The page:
Wednesday, May 07, 2014

Dark Eden (2014)

Dark Eden. Chris Beckett. 2014. Crown Publishing Group. 448 pages. [Source: Review copy]

Dark Eden is a science fiction novel. It is set on an alien world, a sunless world. It has been colonized by one renegade human ship. Two chose to stay, one man, one woman. Three chose to try to return to Earth even though their ship was a bit damaged. Dark Eden opens over a hundred and sixty years later. The descendants of those two original survivors now number just over five hundred. Dark Eden is mainly narrated by "newhairs" like John Redlantern and Tina Spiketree.

John Redlantern is definitely the hero of Dark Eden. He is an ambitious, slightly rebellious young "newhair" that wants more. He wants to cross the Dark and explore the planet, he wants to move beyond "the Circle" of Family. He doesn't want to stay in the same tiny spot of land that the starship happened to land in all those years ago. He wants to head into the Unknown and see for himself what else there is out there. He does not want to spend his entire life waiting and waiting for rescue from Earth that may not come in his lifetime, or his children's lifetime. It turns out he is not the only restless spirit among the newhairs. But only John is rash enough to ACT and force change. Will he be strong enough to lead when it matters most?

Did I like Dark Eden? It was an interesting enough read in some ways, but I also found it predictable.

Perhaps the best way to approach Dark Eden is with realistic expectations. You can read an excerpt for yourself from this site.
Already remarkably acclaimed in the United Kingdom, Dark Eden is science fiction as literature: part parable, part powerful coming-of-age story, set in a truly original alien world of dark, sinister beauty and rendered in prose that is at once strikingly simple and stunningly inventive.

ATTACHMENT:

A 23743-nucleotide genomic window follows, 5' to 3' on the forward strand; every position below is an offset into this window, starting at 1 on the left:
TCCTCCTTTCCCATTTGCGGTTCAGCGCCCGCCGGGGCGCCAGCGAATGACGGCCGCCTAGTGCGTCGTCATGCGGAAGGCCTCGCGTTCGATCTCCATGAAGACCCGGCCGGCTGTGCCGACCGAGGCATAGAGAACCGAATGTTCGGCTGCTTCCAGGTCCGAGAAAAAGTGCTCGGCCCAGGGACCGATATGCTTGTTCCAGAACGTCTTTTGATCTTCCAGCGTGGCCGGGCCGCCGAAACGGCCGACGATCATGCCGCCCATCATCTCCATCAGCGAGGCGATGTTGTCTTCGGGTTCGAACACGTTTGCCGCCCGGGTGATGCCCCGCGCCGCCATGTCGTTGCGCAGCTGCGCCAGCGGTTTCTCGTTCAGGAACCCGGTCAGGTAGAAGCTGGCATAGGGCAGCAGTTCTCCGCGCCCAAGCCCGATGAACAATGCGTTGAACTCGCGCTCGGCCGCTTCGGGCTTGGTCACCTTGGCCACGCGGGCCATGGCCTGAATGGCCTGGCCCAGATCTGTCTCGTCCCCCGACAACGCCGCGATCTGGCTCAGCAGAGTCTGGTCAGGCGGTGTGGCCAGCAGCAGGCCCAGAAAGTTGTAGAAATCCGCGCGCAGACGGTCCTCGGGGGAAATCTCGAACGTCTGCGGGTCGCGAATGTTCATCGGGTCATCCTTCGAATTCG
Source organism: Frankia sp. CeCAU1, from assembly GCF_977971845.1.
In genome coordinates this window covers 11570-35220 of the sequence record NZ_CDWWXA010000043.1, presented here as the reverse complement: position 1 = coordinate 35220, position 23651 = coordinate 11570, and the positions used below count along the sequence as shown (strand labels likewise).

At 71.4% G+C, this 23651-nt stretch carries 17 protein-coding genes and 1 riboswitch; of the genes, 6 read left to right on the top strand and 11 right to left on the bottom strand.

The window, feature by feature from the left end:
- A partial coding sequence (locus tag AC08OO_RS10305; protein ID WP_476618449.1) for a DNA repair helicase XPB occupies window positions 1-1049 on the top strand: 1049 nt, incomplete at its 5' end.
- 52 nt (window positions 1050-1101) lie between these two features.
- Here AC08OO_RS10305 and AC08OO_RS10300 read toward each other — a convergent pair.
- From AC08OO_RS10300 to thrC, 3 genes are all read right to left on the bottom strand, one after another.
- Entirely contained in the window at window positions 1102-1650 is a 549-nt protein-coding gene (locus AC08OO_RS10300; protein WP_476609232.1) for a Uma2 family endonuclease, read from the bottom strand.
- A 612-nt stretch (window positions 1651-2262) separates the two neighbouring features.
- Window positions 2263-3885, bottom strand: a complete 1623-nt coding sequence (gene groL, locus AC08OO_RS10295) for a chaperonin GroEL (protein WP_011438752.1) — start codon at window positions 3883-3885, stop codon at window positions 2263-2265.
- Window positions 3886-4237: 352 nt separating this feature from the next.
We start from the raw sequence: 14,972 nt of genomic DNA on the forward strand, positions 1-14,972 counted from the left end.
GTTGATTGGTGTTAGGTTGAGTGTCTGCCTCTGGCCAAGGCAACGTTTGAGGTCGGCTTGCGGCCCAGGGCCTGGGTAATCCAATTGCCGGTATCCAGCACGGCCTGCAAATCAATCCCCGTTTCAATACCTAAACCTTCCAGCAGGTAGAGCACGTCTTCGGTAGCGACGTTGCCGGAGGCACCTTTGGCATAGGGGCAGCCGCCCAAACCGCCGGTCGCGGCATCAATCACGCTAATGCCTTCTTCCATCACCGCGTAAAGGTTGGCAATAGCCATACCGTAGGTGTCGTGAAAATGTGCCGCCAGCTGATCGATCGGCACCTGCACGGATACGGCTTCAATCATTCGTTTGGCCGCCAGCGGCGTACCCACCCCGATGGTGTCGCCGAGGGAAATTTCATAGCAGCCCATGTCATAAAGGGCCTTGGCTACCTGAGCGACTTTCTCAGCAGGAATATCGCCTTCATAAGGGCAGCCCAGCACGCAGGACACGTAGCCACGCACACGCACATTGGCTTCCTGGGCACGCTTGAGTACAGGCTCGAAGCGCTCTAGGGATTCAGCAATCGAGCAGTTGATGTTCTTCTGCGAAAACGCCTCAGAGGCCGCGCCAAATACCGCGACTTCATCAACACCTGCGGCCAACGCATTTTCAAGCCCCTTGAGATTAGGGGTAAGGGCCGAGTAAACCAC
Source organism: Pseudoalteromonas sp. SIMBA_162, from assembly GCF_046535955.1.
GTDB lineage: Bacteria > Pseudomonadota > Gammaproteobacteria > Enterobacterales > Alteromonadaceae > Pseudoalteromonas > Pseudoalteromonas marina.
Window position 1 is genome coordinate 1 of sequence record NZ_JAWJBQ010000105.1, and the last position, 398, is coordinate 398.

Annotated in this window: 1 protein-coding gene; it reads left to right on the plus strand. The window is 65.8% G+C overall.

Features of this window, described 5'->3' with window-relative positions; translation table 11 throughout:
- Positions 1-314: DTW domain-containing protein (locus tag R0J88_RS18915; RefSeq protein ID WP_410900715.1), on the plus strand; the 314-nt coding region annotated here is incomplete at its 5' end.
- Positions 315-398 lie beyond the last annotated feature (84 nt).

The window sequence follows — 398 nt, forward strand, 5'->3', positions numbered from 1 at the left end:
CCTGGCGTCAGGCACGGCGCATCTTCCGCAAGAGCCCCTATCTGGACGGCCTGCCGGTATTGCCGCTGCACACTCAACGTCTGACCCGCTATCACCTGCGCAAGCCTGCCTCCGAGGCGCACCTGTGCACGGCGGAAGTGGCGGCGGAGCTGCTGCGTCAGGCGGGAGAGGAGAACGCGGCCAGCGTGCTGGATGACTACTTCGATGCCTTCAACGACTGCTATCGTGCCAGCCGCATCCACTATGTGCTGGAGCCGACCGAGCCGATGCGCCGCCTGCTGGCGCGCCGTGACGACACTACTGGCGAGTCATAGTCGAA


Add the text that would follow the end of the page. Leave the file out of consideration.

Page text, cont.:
With phrases like "science fiction as literature" and "truly original" and "strikingly simple" and "stunningly inventive" it wasn't quite fair to the book or the reader. "Science fiction as literature" is a strange phrase to begin with, in my opinion. As if genre science fiction is lesser in value than "science fiction as literature." Is Dark Eden literary? I'm not a fair judge of that at all. Since I tend to think that what passes for literary these days is less than extraordinary. (I can tell you that Dark Eden uses crude words liberally. Yes, that is just my opinion that certain words are crude. But when they are used heavily on almost every page, or every other page, it becomes harder to ignore.)

I'll give you a sample of the prose and let you judge for yourself if it is "strikingly simple" and "stunningly inventive."
"I'll tell you a funny thing, I said, "when we saw those woolly-bucks up there on the snow, I thought for a moment they were a Landing Veekle from Earth. Hah! That was pretty dumb of me, wasn't it?"
Gerry laughed.
"Tom's dick, John! You just killed a leopard!"
"But I suppose one waking someone will come, won't they? They say the starship was damaged when Angela and Michael chased after it in their Police Veekle and tried to stop it. They say it leaked. But even if the starship broke on the way back, and even if the Three Companions died, the people on Earth would find it sooner or later, wouldn't they? I mean it had a Computer, didn't it, and a Rayed Yo? Okay it's two hundred wombtimes ago now that they left Eden. But think how long it must take to build a new starship. I mean it takes old Jeffo half a wombtime just to build one lousy log boat to fish with out on Greatpool."
Gerry took my shoulders and shook me.
"Gela's tits, John, will you stop talking about bloody sky-boats! You've killed a leopard! All by yourself! with a kid's spear!"
It was weird weird. The leopard was still twitching in front of me, I was covered with its black blood, and I was shaking shaking all over. (24, ARC)
I was torn, torn all the time. We weren't going to be safe where we were forever. We had to move as soon as we could, and that meant finding a way over Dark. So I was desperate desperate all the time to get up there, and I was working working all the time on how to do it, how to make better wraps, how to light our way. But at the same time, and for the same reason, we had to watch out for attack from Family. (253, from ARC)
At the end of a waking, two sleeps after he did for that leopard, me and John Redlantern walked up along Dixon Stream. We climbed the rocks beyond London and Blueside fence until Deep Pool was there below us, shining with wavyweed and water lanterns and bright beds of oysters. (62, ARC)
© 2014 Becky Laney of Becky's Book Reviews

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